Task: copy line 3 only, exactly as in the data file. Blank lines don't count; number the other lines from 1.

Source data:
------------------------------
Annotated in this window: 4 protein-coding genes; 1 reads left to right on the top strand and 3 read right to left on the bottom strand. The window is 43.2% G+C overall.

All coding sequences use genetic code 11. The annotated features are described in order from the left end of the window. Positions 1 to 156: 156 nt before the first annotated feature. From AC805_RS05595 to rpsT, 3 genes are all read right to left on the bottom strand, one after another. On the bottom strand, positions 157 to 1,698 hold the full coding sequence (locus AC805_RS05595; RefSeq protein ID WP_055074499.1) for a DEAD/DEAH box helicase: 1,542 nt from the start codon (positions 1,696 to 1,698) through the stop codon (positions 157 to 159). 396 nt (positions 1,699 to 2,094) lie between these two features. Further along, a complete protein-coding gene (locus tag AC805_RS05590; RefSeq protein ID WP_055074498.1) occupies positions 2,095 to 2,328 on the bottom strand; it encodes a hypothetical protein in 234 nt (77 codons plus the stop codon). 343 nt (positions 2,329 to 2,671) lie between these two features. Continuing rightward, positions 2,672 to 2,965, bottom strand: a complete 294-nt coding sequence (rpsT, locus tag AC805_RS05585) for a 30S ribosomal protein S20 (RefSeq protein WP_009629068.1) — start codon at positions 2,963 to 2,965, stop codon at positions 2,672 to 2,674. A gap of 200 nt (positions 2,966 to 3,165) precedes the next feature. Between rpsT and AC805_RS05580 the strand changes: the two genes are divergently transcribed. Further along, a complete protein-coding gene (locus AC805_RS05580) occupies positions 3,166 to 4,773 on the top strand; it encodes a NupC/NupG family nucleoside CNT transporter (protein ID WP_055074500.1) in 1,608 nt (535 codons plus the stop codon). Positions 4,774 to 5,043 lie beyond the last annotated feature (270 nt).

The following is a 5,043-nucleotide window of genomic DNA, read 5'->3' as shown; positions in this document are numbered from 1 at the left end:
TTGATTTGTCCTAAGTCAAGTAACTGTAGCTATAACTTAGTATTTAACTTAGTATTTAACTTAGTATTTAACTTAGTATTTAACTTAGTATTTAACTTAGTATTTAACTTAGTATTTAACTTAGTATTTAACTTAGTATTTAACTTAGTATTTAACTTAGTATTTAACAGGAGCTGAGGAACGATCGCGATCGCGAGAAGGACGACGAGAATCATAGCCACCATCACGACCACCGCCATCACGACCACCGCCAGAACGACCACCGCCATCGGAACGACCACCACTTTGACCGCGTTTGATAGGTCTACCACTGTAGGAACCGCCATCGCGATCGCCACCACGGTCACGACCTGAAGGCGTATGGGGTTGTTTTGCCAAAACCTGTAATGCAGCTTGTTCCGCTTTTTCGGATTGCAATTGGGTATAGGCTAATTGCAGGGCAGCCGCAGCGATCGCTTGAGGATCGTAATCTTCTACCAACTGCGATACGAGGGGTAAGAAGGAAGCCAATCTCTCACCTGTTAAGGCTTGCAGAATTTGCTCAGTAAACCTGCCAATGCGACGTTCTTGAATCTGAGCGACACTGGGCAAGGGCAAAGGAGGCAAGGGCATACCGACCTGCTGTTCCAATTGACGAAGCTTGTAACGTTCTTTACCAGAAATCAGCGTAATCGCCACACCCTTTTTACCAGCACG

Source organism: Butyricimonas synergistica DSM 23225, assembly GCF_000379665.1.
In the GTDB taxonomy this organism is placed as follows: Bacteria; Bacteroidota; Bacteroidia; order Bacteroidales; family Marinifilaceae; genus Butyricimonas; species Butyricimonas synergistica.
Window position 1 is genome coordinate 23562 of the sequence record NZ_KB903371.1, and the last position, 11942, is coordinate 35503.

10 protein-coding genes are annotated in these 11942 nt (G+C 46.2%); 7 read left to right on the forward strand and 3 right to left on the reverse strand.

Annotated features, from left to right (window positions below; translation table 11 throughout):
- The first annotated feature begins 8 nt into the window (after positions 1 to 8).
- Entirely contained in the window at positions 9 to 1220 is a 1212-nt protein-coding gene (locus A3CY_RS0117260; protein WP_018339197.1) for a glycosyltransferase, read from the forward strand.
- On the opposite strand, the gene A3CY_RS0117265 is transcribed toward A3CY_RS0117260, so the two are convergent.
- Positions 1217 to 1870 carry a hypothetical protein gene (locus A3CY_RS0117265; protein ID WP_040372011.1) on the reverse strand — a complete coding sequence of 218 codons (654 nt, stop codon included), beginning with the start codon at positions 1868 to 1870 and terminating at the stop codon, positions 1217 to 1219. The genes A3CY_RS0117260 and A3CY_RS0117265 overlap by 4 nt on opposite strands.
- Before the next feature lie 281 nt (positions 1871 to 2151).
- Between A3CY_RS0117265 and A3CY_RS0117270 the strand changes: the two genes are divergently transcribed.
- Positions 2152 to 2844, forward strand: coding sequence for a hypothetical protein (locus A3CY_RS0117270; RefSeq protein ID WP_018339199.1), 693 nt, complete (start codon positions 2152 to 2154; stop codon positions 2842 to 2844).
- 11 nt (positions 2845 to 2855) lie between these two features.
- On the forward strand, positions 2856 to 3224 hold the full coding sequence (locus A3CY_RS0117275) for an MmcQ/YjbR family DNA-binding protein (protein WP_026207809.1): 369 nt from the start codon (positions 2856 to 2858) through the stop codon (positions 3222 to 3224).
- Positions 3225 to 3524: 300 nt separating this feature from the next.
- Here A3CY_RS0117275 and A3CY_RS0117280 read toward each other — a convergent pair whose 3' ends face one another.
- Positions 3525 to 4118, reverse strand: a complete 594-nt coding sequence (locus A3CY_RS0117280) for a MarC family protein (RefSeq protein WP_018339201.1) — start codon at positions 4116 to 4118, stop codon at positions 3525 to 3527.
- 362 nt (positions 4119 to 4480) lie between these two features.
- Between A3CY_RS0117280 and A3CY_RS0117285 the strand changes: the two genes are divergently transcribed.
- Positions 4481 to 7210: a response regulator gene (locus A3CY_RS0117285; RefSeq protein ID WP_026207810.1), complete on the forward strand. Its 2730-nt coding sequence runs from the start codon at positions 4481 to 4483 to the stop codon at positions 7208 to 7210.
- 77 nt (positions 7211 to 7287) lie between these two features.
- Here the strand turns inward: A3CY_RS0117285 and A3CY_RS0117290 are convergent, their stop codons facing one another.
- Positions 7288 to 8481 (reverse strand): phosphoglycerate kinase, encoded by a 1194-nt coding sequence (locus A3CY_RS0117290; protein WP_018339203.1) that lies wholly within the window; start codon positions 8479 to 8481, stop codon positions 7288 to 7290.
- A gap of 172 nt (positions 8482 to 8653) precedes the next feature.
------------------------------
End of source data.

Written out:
The following is a 5,043-nucleotide window of genomic DNA, read 5'->3' as shown; positions in this document are numbered from 1 at the left end: